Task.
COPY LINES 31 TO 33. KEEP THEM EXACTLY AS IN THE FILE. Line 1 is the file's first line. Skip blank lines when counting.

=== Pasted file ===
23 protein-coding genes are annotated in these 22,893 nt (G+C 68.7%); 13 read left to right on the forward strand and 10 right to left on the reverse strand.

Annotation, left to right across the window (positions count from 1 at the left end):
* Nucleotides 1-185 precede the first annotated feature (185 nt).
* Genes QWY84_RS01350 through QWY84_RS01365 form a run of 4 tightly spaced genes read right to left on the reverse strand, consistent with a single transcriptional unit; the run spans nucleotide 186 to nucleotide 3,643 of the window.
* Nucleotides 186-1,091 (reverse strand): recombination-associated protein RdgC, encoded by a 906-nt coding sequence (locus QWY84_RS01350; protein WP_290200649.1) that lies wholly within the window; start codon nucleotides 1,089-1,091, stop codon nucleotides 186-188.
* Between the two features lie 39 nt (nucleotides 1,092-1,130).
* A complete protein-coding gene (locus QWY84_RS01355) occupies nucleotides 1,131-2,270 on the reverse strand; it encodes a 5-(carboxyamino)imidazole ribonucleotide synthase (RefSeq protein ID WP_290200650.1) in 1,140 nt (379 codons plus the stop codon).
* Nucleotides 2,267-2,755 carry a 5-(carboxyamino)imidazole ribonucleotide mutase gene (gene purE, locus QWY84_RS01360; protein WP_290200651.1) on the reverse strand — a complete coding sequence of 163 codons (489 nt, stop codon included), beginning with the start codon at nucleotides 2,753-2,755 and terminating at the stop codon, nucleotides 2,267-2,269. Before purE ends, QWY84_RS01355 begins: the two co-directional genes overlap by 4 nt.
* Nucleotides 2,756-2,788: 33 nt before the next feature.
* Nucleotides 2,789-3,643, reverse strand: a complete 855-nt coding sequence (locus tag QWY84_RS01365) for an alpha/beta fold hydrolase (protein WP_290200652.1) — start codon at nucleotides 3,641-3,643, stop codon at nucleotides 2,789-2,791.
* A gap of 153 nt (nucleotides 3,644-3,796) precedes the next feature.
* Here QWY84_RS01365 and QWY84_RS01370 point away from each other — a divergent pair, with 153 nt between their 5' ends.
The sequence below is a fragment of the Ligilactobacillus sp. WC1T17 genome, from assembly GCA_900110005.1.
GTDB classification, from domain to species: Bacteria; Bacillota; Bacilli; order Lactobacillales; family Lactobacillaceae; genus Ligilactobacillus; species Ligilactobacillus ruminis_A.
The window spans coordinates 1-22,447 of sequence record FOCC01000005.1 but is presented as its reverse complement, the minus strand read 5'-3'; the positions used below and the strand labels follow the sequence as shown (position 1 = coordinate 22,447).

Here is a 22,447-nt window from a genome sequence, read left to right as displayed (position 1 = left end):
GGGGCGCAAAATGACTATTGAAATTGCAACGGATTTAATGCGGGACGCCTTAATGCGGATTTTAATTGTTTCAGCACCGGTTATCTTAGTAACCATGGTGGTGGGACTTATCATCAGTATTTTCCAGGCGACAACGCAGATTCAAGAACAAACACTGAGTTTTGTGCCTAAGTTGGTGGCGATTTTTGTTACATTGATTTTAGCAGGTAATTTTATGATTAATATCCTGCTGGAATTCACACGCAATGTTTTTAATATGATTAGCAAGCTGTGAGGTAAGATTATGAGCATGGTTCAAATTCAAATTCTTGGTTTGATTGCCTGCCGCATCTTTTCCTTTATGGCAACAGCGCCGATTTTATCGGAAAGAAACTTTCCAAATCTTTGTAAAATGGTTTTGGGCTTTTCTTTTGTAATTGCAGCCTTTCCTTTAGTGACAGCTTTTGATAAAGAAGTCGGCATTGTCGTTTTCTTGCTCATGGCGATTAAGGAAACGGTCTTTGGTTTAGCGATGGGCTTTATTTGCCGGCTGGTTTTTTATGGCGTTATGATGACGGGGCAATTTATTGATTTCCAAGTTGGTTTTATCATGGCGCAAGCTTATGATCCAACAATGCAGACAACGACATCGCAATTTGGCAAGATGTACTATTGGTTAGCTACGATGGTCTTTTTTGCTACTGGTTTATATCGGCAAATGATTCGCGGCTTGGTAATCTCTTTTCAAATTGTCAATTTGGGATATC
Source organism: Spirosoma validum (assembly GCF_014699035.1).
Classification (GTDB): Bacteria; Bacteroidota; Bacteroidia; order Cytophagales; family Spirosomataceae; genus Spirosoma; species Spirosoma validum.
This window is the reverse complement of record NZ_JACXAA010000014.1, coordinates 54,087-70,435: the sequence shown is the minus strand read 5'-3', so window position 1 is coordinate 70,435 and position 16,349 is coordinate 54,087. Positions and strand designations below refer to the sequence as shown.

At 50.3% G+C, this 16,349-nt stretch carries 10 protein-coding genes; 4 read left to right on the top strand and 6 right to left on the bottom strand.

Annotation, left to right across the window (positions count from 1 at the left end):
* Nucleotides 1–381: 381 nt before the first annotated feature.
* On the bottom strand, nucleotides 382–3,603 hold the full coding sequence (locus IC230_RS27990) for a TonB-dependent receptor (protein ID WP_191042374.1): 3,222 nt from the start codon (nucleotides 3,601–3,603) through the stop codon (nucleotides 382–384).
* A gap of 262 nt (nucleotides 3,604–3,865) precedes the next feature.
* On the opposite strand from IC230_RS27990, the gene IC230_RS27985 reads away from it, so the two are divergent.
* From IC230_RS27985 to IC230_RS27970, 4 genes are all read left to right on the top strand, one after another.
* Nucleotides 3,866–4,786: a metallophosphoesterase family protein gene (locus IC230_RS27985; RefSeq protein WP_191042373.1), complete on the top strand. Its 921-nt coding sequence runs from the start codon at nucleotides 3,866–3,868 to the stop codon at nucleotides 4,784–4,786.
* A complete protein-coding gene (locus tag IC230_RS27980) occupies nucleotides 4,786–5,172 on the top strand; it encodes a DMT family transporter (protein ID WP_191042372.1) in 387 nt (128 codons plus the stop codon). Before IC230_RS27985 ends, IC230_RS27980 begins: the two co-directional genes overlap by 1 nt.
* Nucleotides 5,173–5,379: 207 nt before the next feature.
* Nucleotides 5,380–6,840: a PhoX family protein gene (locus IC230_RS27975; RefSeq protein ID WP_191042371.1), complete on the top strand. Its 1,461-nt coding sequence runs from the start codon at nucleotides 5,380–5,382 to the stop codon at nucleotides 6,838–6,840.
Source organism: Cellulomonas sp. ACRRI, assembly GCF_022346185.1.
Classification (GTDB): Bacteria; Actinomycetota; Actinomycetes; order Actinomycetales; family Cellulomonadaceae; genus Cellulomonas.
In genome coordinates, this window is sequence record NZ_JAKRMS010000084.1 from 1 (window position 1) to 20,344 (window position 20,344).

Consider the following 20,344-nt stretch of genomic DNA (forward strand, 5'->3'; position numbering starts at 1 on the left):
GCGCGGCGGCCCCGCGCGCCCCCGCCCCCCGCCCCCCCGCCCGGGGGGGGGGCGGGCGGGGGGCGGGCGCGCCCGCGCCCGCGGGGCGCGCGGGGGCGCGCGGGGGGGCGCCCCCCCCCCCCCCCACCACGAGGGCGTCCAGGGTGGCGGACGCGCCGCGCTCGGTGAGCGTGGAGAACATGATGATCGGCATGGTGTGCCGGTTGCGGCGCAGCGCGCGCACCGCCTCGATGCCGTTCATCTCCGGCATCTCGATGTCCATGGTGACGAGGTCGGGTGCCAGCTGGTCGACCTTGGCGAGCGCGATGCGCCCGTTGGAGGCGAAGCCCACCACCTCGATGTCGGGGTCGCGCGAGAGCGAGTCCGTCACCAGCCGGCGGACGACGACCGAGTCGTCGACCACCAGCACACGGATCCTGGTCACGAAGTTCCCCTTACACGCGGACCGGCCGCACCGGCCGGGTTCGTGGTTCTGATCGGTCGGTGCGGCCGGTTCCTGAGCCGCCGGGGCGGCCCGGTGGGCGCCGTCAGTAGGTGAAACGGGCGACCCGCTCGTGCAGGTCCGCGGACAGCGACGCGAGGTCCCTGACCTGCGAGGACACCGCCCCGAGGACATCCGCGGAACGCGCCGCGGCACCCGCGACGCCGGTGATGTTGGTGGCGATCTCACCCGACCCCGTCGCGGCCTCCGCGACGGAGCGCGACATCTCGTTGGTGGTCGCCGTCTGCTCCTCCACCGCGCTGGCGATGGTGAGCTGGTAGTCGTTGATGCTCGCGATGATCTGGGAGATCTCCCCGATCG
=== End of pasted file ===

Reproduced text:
* Nucleotides 5,380–6,840: a PhoX family protein gene (locus IC230_RS27975; RefSeq protein ID WP_191042371.1), complete on the top strand. Its 1,461-nt coding sequence runs from the start codon at nucleotides 5,380–5,382 to the stop codon at nucleotides 6,838–6,840.
Source organism: Cellulomonas sp. ACRRI, assembly GCF_022346185.1.
Classification (GTDB): Bacteria; Actinomycetota; Actinomycetes; order Actinomycetales; family Cellulomonadaceae; genus Cellulomonas.